Bullying at the University of Newcastle (Australia)

We are working to highlight and stop academic workplace bullying at the University of Newcastle, Australia. We are a group of staff and students who have been bullied for speaking out about misconduct.

Help make a difference –

*answer our survey,

*contribute to the blog, or

*contact us.

This will help us gather as much information as possible so that we can put an end to this bullying with its’ decades-long history.

“Systemic bullying, hazing and abuse generally are identified with poor, weak or toxic organizational cultures. Cultures that are toxic have stated ethical values that are espoused but not employed, and other non-ethical values which are operational, dominant, but unstated.

Such cultures thrive when good people are silent, silenced, or pushed out; when bad apples are vocal, retained, promoted, and empowered; and when the neutral majority remain silent in order to survive. Those who are most successful in such a toxic culture are those who have adapted to it, or adopted it as their own”. (McKay, Arnold, Fratzl & Thomas, 2008)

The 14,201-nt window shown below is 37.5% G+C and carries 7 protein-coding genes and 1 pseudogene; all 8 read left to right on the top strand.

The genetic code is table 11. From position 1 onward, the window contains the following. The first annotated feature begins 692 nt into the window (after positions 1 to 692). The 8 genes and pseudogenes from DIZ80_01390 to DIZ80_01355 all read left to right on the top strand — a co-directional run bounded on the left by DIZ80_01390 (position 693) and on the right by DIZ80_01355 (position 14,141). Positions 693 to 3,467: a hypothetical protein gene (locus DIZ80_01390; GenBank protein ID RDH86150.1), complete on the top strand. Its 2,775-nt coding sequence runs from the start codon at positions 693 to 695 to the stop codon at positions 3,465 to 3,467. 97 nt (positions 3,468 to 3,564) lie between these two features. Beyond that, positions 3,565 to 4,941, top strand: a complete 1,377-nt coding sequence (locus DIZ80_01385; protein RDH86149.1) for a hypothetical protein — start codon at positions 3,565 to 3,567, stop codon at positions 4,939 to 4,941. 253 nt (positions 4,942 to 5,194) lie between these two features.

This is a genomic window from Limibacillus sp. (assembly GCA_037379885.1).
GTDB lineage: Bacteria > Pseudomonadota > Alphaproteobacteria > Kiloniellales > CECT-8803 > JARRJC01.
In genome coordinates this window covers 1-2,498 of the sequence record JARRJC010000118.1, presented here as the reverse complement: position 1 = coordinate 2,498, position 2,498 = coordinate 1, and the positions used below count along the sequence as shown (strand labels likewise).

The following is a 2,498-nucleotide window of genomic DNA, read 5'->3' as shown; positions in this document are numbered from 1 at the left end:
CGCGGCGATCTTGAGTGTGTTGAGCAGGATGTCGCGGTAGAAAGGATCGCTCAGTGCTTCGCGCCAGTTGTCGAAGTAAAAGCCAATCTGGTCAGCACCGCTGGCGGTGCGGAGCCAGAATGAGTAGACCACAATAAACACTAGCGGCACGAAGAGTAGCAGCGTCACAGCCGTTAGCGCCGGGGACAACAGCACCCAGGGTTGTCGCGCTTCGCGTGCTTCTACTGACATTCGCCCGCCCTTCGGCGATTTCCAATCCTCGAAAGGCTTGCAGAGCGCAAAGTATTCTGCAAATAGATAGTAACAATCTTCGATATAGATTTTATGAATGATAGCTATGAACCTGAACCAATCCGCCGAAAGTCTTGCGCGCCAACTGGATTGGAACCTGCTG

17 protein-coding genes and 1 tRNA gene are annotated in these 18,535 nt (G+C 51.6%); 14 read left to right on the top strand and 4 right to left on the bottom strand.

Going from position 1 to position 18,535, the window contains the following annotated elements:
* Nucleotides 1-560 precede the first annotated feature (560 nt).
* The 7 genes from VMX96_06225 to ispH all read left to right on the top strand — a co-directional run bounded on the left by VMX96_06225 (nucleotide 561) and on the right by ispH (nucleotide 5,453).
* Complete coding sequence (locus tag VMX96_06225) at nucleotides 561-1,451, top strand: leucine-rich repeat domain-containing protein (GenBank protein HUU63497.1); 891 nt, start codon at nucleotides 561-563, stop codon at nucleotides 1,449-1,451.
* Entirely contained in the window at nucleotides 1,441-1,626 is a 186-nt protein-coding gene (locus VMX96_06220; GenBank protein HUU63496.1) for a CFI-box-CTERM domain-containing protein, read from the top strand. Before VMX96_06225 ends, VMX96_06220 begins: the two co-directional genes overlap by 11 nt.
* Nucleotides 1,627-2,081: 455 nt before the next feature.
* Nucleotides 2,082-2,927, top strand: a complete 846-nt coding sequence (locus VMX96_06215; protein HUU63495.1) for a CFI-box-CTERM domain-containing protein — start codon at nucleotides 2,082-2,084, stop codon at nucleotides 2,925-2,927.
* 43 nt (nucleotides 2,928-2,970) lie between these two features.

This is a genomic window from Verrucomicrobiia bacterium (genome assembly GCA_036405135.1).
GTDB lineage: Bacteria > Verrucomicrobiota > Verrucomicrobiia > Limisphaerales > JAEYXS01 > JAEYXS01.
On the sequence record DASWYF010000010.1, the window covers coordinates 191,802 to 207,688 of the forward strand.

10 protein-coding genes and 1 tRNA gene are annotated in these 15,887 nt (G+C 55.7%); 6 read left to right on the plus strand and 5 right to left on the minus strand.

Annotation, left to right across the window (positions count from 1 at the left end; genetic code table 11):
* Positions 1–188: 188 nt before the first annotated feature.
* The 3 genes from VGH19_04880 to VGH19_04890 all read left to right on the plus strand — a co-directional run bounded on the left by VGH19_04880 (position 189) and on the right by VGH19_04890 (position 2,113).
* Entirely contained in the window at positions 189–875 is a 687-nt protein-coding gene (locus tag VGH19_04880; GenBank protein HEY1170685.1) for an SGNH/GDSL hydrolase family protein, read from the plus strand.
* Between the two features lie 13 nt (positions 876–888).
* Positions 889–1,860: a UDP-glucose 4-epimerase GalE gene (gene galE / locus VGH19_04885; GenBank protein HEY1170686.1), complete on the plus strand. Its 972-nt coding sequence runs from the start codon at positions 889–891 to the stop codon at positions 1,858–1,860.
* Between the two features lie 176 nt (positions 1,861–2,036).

Wednesday, October 3, 2012

Workplace psychopaths

"An Australian psychotherapist is urging employers to watch out for workplace psychopaths, who he says are more common than generally thought.

Doctor John Clarke says workplace psychopaths exist in most large organisations and can isolate and mentally destroy the staff around them.  "

He went on to say that the workplace psychopath is someone

"who psychologically destroys the people they work with to feed their need for a sense of power and control and domination over other human beings.
They don't suffer any guilt or remorse, or in fact they enjoy the suffering of other people."

Many of us who have been bullied at the University of Newcastle have experienced such behaviours from heads of disciplines, heads of schools, DVCs of faculties and more senior management.  Obtaining power (and glory?) at any cost is the driving force.

Dr Clarke stated that the result for staff is a high turnover rate of staff and increased rates of anxiety and depression, even suicide.  In our survey and on this website we have had numerous reports of similar effects on staff and students at the University of Newcastle.

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